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I want to install a LED strip where once there was a fluorescent tube.

I like to think myself as google competent but this time I could not find a satisfactory answer.

Right now, in my ceilling I have 3 electrical wires: ground, neutral and hot. I understand I need to buy a LED strip (I only need 3 meters) and a Transformer that transforms AC into DC

my questions are:

What type of LED strip do I need? and how to find it online? e.g. what specifications do I seek?

Given a LED strip what type of transformer do I need?

And ideally I need to install this near an area with humidity.

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-1 because of the request for product specific advice in the comments below. – BMitch Jul 2 '14 at 14:10
+1 to counteract the above -1 – user453441 Dec 22 '15 at 4:55

There are LED tubes marketed as physical replacements for fluorescent tubes. (I was recently pricing ones in the T8 size). However, the ones I have seen require rewiring the fixture.

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Philips makes a bulb called "instant fit" which does not require rewiring. – Eric Gunnerson Jul 3 '14 at 4:58
Good to know; tnx. So far the brightness/efficiency tradeoff hasn't caused me to rework my workshop's lighting, but I recheck periodically; technology evolves, and the fact that fluorescents are fragile is also a factor. – keshlam Jul 3 '14 at 5:10

I've had good luck with this. The 50/50 Hitlights (or similar) waterproof LED strips and a transformer are fairly easy to install anywhere. You can cut the strips (seal the ends where cut & soldered with clear waterproof tape or plastic dip.) For a non-waterproof solution it's easier, you can simply cut and use the clip-on wire ends.

You'll want to remove the ballast and wiring from inside the fluorescent tube fixture, and install an outlet instead, so that a plug-in transformer can be used.

Cut the strips to the 4 foot lengths, and use four strips per 2 tubes. This will give the approximate equivalent light. The small wires you have removed which go from the ballast to the tube ends of the old fixture can be used to go from the transformer to the strip ends. Be sure to connect the positive and negative leads properly. You won't need much wire. as your transformer will have a 12 volt pigtail wire (where you would plug in any 12 volt accessory.) You can simply cut off the end of the 12 Volt plug-in end (end of the wire coming from the transformer) and use (waterproof in this case) wire nuts to cover where you are splicing 4 positive and 4 negative wires together for the 4 strips. Strip insulation back about 3/4 inch and twist together. You could also use a shrink-wrap type insulator over the bare wire ends. I do recommend soldering the small wire ends onto either the strips, or the connectors, and placing a dot of solder over the wires before putting them in the wire nuts as well. A very tiny amount of solder will be used, and a steady hand will be needed. Practice this on some spare material if you haven't soldered before. You can also purchase splitters that simply plug together, but I've found it's just as easy to use the wires themselves.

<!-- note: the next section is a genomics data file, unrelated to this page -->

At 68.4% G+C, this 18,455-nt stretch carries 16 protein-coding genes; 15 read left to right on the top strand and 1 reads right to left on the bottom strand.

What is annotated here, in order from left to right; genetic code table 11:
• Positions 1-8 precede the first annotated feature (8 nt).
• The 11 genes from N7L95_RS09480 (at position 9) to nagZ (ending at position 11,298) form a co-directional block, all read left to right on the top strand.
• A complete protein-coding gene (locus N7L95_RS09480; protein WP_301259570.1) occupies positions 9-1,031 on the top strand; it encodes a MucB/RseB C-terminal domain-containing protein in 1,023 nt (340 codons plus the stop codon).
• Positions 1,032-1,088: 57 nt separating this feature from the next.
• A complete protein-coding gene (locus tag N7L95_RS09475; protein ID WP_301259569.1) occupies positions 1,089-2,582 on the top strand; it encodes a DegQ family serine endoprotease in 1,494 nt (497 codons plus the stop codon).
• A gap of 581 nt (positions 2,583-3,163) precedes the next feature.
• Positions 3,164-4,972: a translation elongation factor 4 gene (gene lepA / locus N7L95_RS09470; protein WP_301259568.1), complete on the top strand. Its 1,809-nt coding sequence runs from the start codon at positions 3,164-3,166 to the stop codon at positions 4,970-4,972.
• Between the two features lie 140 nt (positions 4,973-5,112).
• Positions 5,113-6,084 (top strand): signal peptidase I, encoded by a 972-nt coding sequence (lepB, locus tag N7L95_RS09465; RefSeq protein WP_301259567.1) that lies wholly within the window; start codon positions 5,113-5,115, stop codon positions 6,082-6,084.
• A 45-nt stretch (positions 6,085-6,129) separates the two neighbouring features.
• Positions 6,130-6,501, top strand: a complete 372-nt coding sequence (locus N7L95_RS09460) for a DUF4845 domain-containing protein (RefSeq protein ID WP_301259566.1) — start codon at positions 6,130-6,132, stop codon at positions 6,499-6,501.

Since most online retailers are selling 5 meter (just over 16 foot) rolls of the 50/50 strips, for about $10 (US) the major cost is the transformer. You'll be able to get 4 strips plus a spare section for each roll. Check the rating on the transformer, some of them will run much more than one 16 foot roll of LED lights, possibly 3 or 4 or more, so you won't need a transformer for each 16 feet of LED strip.

What I do is use the metal (behind where the fluorescent tubes were, on the outside of the housing) to simply put as many strips as you prefer, 2 per where there was one tube, or 4 if you want something twice as bright) and simply use the adhesive backing from the LED strips to mount them in rows.

For the house current, the ground wire (in 120V US) from the wall isn't needed, as LED strips do not need to be grounded. However, you will wish to wire the outlet as a standard grounded 3 prong outlet to code. Often the transformer does have a ground or this will allow you to use either grounded or non-grounded plugs (for transformers or anything else) in the same area if needed, say an extension cord to a power tool. If this is a fixture switched at the wall, you won't have any trouble, as you're wiring this as a switched outlet the same as a plug-in lamp.

If you're not confident you can do this hire an electrician.

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what specifications do I seek?

  • Color "temperature" in Kelvins. (~3000K for "warm", ~6000K for "daylight")
  • Light output1 in Lumens. (e.g. 6' 70W T8 fluorescent = ~4500 Lm)

If you are really serious you'd probably have to obtain the luminous intensity and calculate illuminance but, unless you are an architect, or similar, you would find this overkill.

Given a LED strip what type of transformer do I need?

One depends on the other. Many LED strips are not just strips of LEDs. I'd buy both together from the same retailer.

1. i.e. Luminous Flux.

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Thank you for the answer. But I really want to buy online as in my country the retailer prices are inflated. The LED strip I want is ebay.com/itm/…. What transformer do I need? – Nuno Calaim Jul 2 '14 at 10:49
When I wrote "retailer" I meant "online retailer". I would buy whatever "transformer" that the online retailer sells for use with the specific LED strip they sell. – RedGrittyBrick Jul 2 '14 at 11:10

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